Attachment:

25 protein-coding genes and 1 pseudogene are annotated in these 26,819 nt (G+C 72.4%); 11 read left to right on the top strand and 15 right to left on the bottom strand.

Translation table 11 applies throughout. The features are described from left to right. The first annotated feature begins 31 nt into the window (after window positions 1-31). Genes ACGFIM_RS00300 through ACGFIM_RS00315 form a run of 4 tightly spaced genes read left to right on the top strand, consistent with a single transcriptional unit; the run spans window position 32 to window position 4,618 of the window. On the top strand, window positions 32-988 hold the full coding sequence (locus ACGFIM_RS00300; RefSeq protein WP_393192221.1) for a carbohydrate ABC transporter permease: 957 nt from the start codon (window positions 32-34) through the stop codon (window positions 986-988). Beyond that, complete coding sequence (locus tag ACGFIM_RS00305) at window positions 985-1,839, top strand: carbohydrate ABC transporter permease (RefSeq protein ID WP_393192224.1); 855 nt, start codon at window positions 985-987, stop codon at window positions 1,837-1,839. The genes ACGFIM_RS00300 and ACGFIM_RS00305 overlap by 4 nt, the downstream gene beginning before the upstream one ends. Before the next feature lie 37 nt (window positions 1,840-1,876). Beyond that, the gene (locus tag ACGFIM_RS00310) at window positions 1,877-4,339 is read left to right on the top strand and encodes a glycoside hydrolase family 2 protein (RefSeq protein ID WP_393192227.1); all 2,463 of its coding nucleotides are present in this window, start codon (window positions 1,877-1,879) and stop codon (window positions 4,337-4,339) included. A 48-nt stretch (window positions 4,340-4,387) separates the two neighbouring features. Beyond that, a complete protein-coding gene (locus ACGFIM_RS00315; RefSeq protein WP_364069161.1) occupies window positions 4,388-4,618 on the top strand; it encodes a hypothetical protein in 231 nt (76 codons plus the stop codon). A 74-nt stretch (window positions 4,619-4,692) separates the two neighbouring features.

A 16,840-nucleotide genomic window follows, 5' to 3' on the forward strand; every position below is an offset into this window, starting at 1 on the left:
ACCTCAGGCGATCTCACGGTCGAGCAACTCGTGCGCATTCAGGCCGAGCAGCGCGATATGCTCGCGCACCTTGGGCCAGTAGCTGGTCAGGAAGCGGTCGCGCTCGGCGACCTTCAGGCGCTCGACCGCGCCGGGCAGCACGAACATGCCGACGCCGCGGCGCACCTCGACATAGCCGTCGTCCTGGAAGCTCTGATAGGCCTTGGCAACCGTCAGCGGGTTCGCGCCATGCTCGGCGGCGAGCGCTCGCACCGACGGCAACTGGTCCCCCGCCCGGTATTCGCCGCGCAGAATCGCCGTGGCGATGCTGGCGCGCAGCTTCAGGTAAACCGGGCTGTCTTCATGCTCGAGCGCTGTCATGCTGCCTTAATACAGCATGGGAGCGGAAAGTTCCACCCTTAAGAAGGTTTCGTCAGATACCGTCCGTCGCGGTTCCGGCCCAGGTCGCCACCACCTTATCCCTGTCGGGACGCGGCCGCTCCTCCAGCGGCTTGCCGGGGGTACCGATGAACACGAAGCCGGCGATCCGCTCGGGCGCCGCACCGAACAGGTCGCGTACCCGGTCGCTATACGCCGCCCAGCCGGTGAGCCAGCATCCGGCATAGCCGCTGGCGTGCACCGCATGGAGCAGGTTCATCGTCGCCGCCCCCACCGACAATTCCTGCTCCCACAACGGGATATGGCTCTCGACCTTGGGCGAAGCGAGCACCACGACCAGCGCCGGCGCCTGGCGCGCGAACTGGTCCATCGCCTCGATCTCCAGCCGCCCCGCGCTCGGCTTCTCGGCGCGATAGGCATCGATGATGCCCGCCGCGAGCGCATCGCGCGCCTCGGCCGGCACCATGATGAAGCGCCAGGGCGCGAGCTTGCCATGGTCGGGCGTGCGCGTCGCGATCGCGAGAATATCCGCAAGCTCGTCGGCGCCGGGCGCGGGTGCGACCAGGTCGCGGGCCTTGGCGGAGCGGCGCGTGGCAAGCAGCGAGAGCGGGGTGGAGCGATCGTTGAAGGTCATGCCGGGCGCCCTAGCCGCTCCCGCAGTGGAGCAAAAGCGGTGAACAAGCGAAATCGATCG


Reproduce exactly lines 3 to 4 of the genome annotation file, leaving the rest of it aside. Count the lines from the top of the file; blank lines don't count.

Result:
A 16,840-nucleotide genomic window follows, 5' to 3' on the forward strand; every position below is an offset into this window, starting at 1 on the left:
ACCTCAGGCGATCTCACGGTCGAGCAACTCGTGCGCATTCAGGCCGAGCAGCGCGATATGCTCGCGCACCTTGGGCCAGTAGCTGGTCAGGAAGCGGTCGCGCTCGGCGACCTTCAGGCGCTCGACCGCGCCGGGCAGCACGAACATGCCGACGCCGCGGCGCACCTCGACATAGCCGTCGTCCTGGAAGCTCTGATAGGCCTTGGCAACCGTCAGCGGGTTCGCGCCATGCTCGGCGGCGAGCGCTCGCACCGACGGCAACTGGTCCCCCGCCCGGTATTCGCCGCGCAGAATCGCCGTGGCGATGCTGGCGCGCAGCTTCAGGTAAACCGGGCTGTCTTCATGCTCGAGCGCTGTCATGCTGCCTTAATACAGCATGGGAGCGGAAAGTTCCACCCTTAAGAAGGTTTCGTCAGATACCGTCCGTCGCGGTTCCGGCCCAGGTCGCCACCACCTTATCCCTGTCGGGACGCGGCCGCTCCTCCAGCGGCTTGCCGGGGGTACCGATGAACACGAAGCCGGCGATCCGCTCGGGCGCCGCACCGAACAGGTCGCGTACCCGGTCGCTATACGCCGCCCAGCCGGTGAGCCAGCATCCGGCATAGCCGCTGGCGTGCACCGCATGGAGCAGGTTCATCGTCGCCGCCCCCACCGACAATTCCTGCTCCCACAACGGGATATGGCTCTCGACCTTGGGCGAAGCGAGCACCACGACCAGCGCCGGCGCCTGGCGCGCGAACTGGTCCATCGCCTCGATCTCCAGCCGCCCCGCGCTCGGCTTCTCGGCGCGATAGGCATCGATGATGCCCGCCGCGAGCGCATCGCGCGCCTCGGCCGGCACCATGATGAAGCGCCAGGGCGCGAGCTTGCCATGGTCGGGCGTGCGCGTCGCGATCGCGAGAATATCCGCAAGCTCGTCGGCGCCGGGCGCGGGTGCGACCAGGTCGCGGGCCTTGGCGGAGCGGCGCGTGGCAAGCAGCGAGAGCGGGGTGGAGCGATCGTTGAAGGTCATGCCGGGCGCCCTAGCCGCTCCCGCAGTGGAGCAAAAGCGGTGAACAAGCGAAATCGATCG